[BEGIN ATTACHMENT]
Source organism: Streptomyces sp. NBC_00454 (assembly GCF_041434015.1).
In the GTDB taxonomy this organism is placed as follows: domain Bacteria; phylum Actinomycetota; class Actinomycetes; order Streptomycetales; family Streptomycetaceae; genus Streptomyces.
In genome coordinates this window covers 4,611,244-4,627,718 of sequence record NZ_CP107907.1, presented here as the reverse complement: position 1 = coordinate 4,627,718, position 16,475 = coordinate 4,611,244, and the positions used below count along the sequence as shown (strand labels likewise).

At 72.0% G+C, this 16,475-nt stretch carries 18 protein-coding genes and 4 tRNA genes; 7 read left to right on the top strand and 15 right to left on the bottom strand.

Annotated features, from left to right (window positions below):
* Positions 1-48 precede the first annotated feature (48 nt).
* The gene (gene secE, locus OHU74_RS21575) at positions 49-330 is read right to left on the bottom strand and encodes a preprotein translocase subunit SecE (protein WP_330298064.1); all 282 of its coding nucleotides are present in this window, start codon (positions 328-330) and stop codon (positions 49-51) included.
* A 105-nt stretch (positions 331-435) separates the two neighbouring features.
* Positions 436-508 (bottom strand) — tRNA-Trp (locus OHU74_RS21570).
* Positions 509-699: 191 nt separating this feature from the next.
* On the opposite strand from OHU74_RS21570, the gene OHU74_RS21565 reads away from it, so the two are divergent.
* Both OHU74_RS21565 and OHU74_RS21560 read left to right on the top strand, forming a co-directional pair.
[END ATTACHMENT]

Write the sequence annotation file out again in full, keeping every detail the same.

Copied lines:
Source organism: Streptomyces sp. NBC_00454 (assembly GCF_041434015.1).
In the GTDB taxonomy this organism is placed as follows: domain Bacteria; phylum Actinomycetota; class Actinomycetes; order Streptomycetales; family Streptomycetaceae; genus Streptomyces.
In genome coordinates this window covers 4,611,244-4,627,718 of sequence record NZ_CP107907.1, presented here as the reverse complement: position 1 = coordinate 4,627,718, position 16,475 = coordinate 4,611,244, and the positions used below count along the sequence as shown (strand labels likewise).

At 72.0% G+C, this 16,475-nt stretch carries 18 protein-coding genes and 4 tRNA genes; 7 read left to right on the top strand and 15 right to left on the bottom strand.

Annotated features, from left to right (window positions below):
* Positions 1-48 precede the first annotated feature (48 nt).
* The gene (gene secE, locus OHU74_RS21575) at positions 49-330 is read right to left on the bottom strand and encodes a preprotein translocase subunit SecE (protein WP_330298064.1); all 282 of its coding nucleotides are present in this window, start codon (positions 328-330) and stop codon (positions 49-51) included.
* A 105-nt stretch (positions 331-435) separates the two neighbouring features.
* Positions 436-508 (bottom strand) — tRNA-Trp (locus OHU74_RS21570).
* Positions 509-699: 191 nt separating this feature from the next.
* On the opposite strand from OHU74_RS21570, the gene OHU74_RS21565 reads away from it, so the two are divergent.
* Both OHU74_RS21565 and OHU74_RS21560 read left to right on the top strand, forming a co-directional pair.